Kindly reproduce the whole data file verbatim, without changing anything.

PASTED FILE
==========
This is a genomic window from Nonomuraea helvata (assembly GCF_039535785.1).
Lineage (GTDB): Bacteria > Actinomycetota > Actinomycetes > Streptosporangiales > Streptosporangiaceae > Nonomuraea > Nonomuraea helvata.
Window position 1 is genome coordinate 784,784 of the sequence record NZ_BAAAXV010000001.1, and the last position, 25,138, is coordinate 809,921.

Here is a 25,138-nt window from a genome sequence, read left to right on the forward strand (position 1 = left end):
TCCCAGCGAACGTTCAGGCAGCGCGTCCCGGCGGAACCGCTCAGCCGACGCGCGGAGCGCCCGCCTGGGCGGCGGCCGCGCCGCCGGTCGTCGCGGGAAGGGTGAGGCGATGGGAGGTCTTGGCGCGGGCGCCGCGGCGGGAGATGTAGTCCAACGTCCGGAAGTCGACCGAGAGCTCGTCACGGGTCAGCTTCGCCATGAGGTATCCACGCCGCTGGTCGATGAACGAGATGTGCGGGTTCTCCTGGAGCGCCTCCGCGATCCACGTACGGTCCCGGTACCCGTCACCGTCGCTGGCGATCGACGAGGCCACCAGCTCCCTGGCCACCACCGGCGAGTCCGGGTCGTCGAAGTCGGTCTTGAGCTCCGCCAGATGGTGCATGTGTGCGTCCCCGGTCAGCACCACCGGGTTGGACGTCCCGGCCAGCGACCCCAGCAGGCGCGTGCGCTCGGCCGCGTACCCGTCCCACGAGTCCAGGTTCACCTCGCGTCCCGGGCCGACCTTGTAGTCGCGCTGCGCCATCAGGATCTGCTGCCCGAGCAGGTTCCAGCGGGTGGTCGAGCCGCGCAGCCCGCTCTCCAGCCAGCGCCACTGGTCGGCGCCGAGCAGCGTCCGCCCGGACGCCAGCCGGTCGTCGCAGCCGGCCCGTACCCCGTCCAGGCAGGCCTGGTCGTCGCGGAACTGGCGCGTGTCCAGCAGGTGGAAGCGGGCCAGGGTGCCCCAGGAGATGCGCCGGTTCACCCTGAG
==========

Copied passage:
This is a genomic window from Nonomuraea helvata (assembly GCF_039535785.1).
Lineage (GTDB): Bacteria > Actinomycetota > Actinomycetes > Streptosporangiales > Streptosporangiaceae > Nonomuraea > Nonomuraea helvata.
Window position 1 is genome coordinate 784,784 of the sequence record NZ_BAAAXV010000001.1, and the last position, 25,138, is coordinate 809,921.

Here is a 25,138-nt window from a genome sequence, read left to right on the forward strand (position 1 = left end):
TCCCAGCGAACGTTCAGGCAGCGCGTCCCGGCGGAACCGCTCAGCCGACGCGCGGAGCGCCCGCCTGGGCGGCGGCCGCGCCGCCGGTCGTCGCGGGAAGGGTGAGGCGATGGGAGGTCTTGGCGCGGGCGCCGCGGCGGGAGATGTAGTCCAACGTCCGGAAGTCGACCGAGAGCTCGTCACGGGTCAGCTTCGCCATGAGGTATCCACGCCGCTGGTCGATGAACGAGATGTGCGGGTTCTCCTGGAGCGCCTCCGCGATCCACGTACGGTCCCGGTACCCGTCACCGTCGCTGGCGATCGACGAGGCCACCAGCTCCCTGGCCACCACCGGCGAGTCCGGGTCGTCGAAGTCGGTCTTGAGCTCCGCCAGATGGTGCATGTGTGCGTCCCCGGTCAGCACCACCGGGTTGGACGTCCCGGCCAGCGACCCCAGCAGGCGCGTGCGCTCGGCCGCGTACCCGTCCCACGAGTCCAGGTTCACCTCGCGTCCCGGGCCGACCTTGTAGTCGCGCTGCGCCATCAGGATCTGCTGCCCGAGCAGGTTCCAGCGGGTGGTCGAGCCGCGCAGCCCGCTCTCCAGCCAGCGCCACTGGTCGGCGCCGAGCAGCGTCCGCCCGGACGCCAGCCGGTCGTCGCAGCCGGCCCGTACCCCGTCCAGGCAGGCCTGGTCGTCGCGGAACTGGCGCGTGTCCAGCAGGTGGAAGCGGGCCAGGGTGCCCCAGGAGATGCGCCGGTTCACCCTGAG